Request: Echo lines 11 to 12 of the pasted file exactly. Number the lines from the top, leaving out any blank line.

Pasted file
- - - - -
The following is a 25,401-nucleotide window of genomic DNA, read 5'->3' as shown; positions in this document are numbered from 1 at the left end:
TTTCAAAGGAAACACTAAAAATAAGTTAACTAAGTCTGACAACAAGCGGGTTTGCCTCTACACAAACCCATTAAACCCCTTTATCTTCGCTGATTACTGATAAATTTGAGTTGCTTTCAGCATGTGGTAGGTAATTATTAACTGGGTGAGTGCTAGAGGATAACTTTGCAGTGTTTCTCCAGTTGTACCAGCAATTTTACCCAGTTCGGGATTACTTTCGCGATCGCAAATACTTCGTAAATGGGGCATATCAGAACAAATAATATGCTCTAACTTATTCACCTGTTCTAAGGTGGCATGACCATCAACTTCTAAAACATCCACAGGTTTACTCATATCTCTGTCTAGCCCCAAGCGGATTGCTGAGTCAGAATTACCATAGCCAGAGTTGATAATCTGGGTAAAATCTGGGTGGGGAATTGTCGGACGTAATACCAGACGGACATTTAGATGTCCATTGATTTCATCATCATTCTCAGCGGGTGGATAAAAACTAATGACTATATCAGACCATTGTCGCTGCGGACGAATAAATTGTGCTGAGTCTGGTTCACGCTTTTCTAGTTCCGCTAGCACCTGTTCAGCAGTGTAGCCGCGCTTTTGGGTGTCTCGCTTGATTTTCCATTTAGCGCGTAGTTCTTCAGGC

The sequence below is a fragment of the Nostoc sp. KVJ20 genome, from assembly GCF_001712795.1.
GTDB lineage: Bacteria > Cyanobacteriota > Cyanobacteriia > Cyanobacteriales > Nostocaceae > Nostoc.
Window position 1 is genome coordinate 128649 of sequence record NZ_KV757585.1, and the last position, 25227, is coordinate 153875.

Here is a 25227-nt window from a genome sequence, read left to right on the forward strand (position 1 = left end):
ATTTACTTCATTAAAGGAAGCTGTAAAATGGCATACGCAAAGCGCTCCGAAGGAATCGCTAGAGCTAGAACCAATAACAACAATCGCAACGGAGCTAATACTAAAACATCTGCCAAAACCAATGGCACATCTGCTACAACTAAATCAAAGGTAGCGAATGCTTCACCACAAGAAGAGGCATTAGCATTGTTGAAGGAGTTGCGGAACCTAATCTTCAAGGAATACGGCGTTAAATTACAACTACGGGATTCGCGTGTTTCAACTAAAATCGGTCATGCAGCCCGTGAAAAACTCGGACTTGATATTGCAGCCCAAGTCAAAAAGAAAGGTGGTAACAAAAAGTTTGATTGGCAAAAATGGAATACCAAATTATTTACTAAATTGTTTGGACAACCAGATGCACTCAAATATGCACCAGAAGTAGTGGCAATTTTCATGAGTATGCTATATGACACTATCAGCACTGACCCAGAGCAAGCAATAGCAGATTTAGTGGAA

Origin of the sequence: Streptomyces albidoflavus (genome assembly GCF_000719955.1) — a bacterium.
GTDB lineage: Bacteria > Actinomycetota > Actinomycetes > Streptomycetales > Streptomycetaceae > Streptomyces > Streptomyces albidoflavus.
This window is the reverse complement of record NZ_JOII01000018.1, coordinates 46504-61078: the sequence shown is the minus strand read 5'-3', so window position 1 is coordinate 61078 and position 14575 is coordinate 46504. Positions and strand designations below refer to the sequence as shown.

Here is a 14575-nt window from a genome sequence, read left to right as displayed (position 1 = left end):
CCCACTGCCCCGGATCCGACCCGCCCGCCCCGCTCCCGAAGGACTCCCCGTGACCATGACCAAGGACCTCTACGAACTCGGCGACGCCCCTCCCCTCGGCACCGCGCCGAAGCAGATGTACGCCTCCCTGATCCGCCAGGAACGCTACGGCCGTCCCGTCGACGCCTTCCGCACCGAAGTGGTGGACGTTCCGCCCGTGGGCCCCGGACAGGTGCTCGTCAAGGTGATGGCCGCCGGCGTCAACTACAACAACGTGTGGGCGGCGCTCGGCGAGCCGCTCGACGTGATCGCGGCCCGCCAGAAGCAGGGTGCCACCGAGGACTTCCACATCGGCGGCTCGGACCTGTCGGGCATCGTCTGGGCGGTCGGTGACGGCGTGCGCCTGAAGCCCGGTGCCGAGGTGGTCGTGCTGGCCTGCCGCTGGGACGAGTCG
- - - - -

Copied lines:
Here is a 14575-nt window from a genome sequence, read left to right as displayed (position 1 = left end):
CCCACTGCCCCGGATCCGACCCGCCCGCCCCGCTCCCGAAGGACTCCCCGTGACCATGACCAAGGACCTCTACGAACTCGGCGACGCCCCTCCCCTCGGCACCGCGCCGAAGCAGATGTACGCCTCCCTGATCCGCCAGGAACGCTACGGCCGTCCCGTCGACGCCTTCCGCACCGAAGTGGTGGACGTTCCGCCCGTGGGCCCCGGACAGGTGCTCGTCAAGGTGATGGCCGCCGGCGTCAACTACAACAACGTGTGGGCGGCGCTCGGCGAGCCGCTCGACGTGATCGCGGCCCGCCAGAAGCAGGGTGCCACCGAGGACTTCCACATCGGCGGCTCGGACCTGTCGGGCATCGTCTGGGCGGTCGGTGACGGCGTGCGCCTGAAGCCCGGTGCCGAGGTGGTCGTGCTGGCCTGCCGCTGGGACGAGTCG